20 years of Blackwood success

When Riley Gould came to Blackwood two years ago, his life was at a crossroads.  

"This place changed my life. We did maths and reading, but they also taught us life skills.

"The teachers taught us that school was important. Without school, our prospects weren't good."

Six months later, he returned to his old school, Warragul Regional College, with a new focus. His grades have improved and he rarely misses a day. 

Riley is one of the many former students of the Blackwood Centre for Adolescent Development who returned to the Hallora school last Tuesday to celebrate the school's 20th anniversary.

Founding teachers, MPs, local councillors, volunteers and donors were there for an occasion that started with a stirring drum session from students and continued into an afternoon of celebration and appreciation.

Co-founder and team leader David Hayes said that when he and his wife, Julie Hayes, and fellow teacher Michael (Mick) Murphy began the school for disaffected students in 1994, they thought it might last two years.

Founding teachers, MPs, local councillors, volunteers and donors were there for an occasion that started with a stirring drum session from students and continued into an afternoon of celebration and appreciation.

Co-founder and team leader David Hayes said that when he and his wife, Julie Hayes, and fellow teacher Michael (Mick) Murphy began the school for disaffected students in 1994, they thought it might last two years.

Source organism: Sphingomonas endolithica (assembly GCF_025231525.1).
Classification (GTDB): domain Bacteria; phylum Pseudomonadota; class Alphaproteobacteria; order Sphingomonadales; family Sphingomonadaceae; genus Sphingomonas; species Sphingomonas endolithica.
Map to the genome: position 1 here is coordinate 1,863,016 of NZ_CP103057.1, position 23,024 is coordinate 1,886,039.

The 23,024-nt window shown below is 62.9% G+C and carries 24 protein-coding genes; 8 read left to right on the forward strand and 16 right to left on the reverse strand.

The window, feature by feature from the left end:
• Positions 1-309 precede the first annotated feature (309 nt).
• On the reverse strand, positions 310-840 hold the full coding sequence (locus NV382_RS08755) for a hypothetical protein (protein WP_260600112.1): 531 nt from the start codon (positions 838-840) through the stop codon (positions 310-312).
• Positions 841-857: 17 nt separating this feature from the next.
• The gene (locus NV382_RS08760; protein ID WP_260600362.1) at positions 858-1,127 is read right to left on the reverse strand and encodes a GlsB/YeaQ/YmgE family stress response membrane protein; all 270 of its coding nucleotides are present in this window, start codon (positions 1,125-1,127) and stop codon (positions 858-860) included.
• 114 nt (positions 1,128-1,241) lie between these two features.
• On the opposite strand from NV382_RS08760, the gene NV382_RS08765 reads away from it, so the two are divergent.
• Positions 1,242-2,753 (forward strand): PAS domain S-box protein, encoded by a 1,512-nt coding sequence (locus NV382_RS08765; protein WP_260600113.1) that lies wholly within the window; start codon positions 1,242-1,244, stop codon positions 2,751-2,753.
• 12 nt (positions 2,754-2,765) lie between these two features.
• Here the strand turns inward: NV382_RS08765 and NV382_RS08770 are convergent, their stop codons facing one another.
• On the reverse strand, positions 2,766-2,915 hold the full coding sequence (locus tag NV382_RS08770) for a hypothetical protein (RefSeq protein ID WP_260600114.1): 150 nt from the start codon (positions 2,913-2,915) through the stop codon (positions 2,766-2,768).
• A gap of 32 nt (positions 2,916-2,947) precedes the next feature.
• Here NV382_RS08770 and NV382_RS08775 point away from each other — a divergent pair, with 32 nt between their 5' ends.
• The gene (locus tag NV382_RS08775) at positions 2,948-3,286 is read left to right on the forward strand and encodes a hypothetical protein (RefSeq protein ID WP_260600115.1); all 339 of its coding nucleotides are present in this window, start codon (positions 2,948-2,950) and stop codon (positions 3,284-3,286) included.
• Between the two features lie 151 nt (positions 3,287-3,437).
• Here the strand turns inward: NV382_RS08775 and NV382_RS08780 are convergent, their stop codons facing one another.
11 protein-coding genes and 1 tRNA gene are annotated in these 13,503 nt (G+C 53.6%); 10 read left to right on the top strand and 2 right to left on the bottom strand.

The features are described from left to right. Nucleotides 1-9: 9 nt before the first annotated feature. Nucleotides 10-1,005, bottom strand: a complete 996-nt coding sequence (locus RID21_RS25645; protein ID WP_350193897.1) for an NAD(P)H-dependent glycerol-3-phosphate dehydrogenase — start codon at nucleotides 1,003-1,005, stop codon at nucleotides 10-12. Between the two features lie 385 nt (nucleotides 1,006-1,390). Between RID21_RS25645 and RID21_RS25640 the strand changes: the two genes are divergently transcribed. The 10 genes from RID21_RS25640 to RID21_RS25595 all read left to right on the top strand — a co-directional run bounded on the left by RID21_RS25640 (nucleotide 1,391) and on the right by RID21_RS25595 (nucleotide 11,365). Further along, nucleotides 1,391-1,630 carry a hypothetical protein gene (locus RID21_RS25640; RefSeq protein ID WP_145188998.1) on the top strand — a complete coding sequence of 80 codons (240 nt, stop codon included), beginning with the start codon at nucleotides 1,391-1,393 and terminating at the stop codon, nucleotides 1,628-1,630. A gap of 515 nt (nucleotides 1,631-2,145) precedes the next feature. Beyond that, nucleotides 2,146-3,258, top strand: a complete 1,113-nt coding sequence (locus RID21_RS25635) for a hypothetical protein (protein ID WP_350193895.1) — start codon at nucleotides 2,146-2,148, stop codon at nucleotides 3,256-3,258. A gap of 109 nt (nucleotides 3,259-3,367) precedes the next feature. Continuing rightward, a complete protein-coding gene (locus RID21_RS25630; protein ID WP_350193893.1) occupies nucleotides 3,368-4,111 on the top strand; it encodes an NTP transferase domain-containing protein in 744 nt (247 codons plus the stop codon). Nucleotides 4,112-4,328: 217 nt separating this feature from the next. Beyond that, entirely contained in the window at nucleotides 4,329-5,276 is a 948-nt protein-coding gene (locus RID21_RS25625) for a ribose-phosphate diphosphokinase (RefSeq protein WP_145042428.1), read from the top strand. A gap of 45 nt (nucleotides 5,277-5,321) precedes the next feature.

In its 20 years, it has frequently come close to closing, but has always pulled through, with massive support from MPs, local schools, donors and volunteers.

In its 20 years, the school has hosted 40 intakes of six months' duration - 800 students altogether.

Those students, who have commonly become disaffected from school through trauma or other difficult personal circumstances, have recorded a remarkable 93 per cent attendance rate.

Ninety per cent have completed their six-month program, including a wilderness trek in the Woolamai National Park.

"I'm very proud of that and very proud of our kids and community," Mr Hayes said.

"We run into our kids all over the place. They smile at you then they give you a hug and you realise something good must have happened at this place."

His words were echoed by former students.

Joel De Vries said his six months at Blackwood provided a good space away from school problems.

"If you ever had a bad day, the teachers were always there to support you."

Sophie Sweetland said the school made a huge difference in her life, mainly through the attitude of the teachers.

"It was more than a job to them. They really cared. They gave you the time - they really wanted you to do well."

She is now working and studying online, and attributes it to her time at Blackwood.

"I pulled my head in. It really changed my life." 


    Posted in Blackwood School

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